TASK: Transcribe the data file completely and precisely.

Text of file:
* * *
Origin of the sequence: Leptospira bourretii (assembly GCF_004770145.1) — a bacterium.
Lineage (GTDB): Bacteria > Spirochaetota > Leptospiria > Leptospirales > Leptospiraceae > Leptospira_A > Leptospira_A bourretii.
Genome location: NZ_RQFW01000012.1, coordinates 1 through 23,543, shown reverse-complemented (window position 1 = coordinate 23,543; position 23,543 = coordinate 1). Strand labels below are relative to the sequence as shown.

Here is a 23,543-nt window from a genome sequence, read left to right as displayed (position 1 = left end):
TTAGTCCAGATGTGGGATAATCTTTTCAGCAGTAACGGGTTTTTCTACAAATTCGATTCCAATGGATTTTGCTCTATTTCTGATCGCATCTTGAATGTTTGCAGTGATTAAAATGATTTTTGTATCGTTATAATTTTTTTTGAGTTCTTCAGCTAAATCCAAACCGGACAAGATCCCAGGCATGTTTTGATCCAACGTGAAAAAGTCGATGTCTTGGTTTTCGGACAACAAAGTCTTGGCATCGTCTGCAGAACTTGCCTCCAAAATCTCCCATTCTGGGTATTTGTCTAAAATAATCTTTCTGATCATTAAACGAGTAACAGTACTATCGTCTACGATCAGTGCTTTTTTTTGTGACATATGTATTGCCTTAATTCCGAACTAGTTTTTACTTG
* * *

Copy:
Origin of the sequence: Leptospira bourretii (assembly GCF_004770145.1) — a bacterium.
Lineage (GTDB): Bacteria > Spirochaetota > Leptospiria > Leptospirales > Leptospiraceae > Leptospira_A > Leptospira_A bourretii.
Genome location: NZ_RQFW01000012.1, coordinates 1 through 23,543, shown reverse-complemented (window position 1 = coordinate 23,543; position 23,543 = coordinate 1). Strand labels below are relative to the sequence as shown.

Here is a 23,543-nt window from a genome sequence, read left to right as displayed (position 1 = left end):
TTAGTCCAGATGTGGGATAATCTTTTCAGCAGTAACGGGTTTTTCTACAAATTCGATTCCAATGGATTTTGCTCTATTTCTGATCGCATCTTGAATGTTTGCAGTGATTAAAATGATTTTTGTATCGTTATAATTTTTTTTGAGTTCTTCAGCTAAATCCAAACCGGACAAGATCCCAGGCATGTTTTGATCCAACGTGAAAAAGTCGATGTCTTGGTTTTCGGACAACAAAGTCTTGGCATCGTCTGCAGAACTTGCCTCCAAAATCTCCCATTCTGGGTATTTGTCTAAAATAATCTTTCTGATCATTAAACGAGTAACAGTACTATCGTCTACGATCAGTGCTTTTTTTTGTGACATATGTATTGCCTTAATTCCGAACTAGTTTTTACTTG